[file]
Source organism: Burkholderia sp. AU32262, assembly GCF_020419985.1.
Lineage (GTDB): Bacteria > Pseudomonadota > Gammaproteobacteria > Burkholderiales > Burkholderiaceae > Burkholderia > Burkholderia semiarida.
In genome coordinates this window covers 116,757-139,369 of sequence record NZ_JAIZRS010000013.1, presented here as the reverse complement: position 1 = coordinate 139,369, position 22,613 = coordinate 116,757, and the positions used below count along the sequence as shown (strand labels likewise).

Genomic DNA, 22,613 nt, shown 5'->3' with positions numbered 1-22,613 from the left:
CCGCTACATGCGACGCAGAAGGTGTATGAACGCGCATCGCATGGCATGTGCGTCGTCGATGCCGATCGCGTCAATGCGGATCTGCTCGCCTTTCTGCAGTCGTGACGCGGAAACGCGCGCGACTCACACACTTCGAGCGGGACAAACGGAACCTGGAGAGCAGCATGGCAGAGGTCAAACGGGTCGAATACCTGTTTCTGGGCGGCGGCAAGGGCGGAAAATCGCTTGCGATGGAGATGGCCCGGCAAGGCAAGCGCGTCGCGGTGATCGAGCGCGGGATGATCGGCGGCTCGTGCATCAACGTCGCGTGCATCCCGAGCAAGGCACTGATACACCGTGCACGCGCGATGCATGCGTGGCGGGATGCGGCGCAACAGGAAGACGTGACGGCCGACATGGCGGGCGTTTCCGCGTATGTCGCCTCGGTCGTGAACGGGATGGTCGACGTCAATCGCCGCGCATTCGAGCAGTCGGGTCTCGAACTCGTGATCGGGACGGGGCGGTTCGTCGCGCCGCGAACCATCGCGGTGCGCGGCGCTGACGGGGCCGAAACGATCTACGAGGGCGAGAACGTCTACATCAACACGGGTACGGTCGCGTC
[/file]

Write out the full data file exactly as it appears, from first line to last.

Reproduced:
Source organism: Burkholderia sp. AU32262, assembly GCF_020419985.1.
Lineage (GTDB): Bacteria > Pseudomonadota > Gammaproteobacteria > Burkholderiales > Burkholderiaceae > Burkholderia > Burkholderia semiarida.
In genome coordinates this window covers 116,757-139,369 of sequence record NZ_JAIZRS010000013.1, presented here as the reverse complement: position 1 = coordinate 139,369, position 22,613 = coordinate 116,757, and the positions used below count along the sequence as shown (strand labels likewise).

Genomic DNA, 22,613 nt, shown 5'->3' with positions numbered 1-22,613 from the left:
CCGCTACATGCGACGCAGAAGGTGTATGAACGCGCATCGCATGGCATGTGCGTCGTCGATGCCGATCGCGTCAATGCGGATCTGCTCGCCTTTCTGCAGTCGTGACGCGGAAACGCGCGCGACTCACACACTTCGAGCGGGACAAACGGAACCTGGAGAGCAGCATGGCAGAGGTCAAACGGGTCGAATACCTGTTTCTGGGCGGCGGCAAGGGCGGAAAATCGCTTGCGATGGAGATGGCCCGGCAAGGCAAGCGCGTCGCGGTGATCGAGCGCGGGATGATCGGCGGCTCGTGCATCAACGTCGCGTGCATCCCGAGCAAGGCACTGATACACCGTGCACGCGCGATGCATGCGTGGCGGGATGCGGCGCAACAGGAAGACGTGACGGCCGACATGGCGGGCGTTTCCGCGTATGTCGCCTCGGTCGTGAACGGGATGGTCGACGTCAATCGCCGCGCATTCGAGCAGTCGGGTCTCGAACTCGTGATCGGGACGGGGCGGTTCGTCGCGCCGCGAACCATCGCGGTGCGCGGCGCTGACGGGGCCGAAACGATCTACGAGGGCGAGAACGTCTACATCAACACGGGTACGGTCGCGTC